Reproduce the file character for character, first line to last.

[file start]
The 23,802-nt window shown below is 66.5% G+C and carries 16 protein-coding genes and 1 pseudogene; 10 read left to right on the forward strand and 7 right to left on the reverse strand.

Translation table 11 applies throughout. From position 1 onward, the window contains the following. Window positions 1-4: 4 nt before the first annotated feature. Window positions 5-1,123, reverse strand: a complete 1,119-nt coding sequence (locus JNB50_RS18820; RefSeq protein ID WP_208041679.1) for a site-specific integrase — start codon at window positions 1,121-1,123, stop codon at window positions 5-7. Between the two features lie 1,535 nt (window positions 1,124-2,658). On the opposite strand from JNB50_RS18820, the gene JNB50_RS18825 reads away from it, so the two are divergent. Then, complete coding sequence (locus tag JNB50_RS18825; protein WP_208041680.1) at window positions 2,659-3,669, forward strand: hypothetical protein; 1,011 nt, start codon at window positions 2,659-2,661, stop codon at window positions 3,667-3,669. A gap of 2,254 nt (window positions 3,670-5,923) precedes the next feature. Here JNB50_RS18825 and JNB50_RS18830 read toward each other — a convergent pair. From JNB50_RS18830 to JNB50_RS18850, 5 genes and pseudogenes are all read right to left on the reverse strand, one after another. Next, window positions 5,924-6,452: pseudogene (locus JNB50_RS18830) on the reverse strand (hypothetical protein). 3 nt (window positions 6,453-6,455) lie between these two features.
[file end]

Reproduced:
The 23,802-nt window shown below is 66.5% G+C and carries 16 protein-coding genes and 1 pseudogene; 10 read left to right on the forward strand and 7 right to left on the reverse strand.

Translation table 11 applies throughout. From position 1 onward, the window contains the following. Window positions 1-4: 4 nt before the first annotated feature. Window positions 5-1,123, reverse strand: a complete 1,119-nt coding sequence (locus JNB50_RS18820; RefSeq protein ID WP_208041679.1) for a site-specific integrase — start codon at window positions 1,121-1,123, stop codon at window positions 5-7. Between the two features lie 1,535 nt (window positions 1,124-2,658). On the opposite strand from JNB50_RS18820, the gene JNB50_RS18825 reads away from it, so the two are divergent. Then, complete coding sequence (locus tag JNB50_RS18825; protein WP_208041680.1) at window positions 2,659-3,669, forward strand: hypothetical protein; 1,011 nt, start codon at window positions 2,659-2,661, stop codon at window positions 3,667-3,669. A gap of 2,254 nt (window positions 3,670-5,923) precedes the next feature. Here JNB50_RS18825 and JNB50_RS18830 read toward each other — a convergent pair. From JNB50_RS18830 to JNB50_RS18850, 5 genes and pseudogenes are all read right to left on the reverse strand, one after another. Next, window positions 5,924-6,452: pseudogene (locus JNB50_RS18830) on the reverse strand (hypothetical protein). 3 nt (window positions 6,453-6,455) lie between these two features.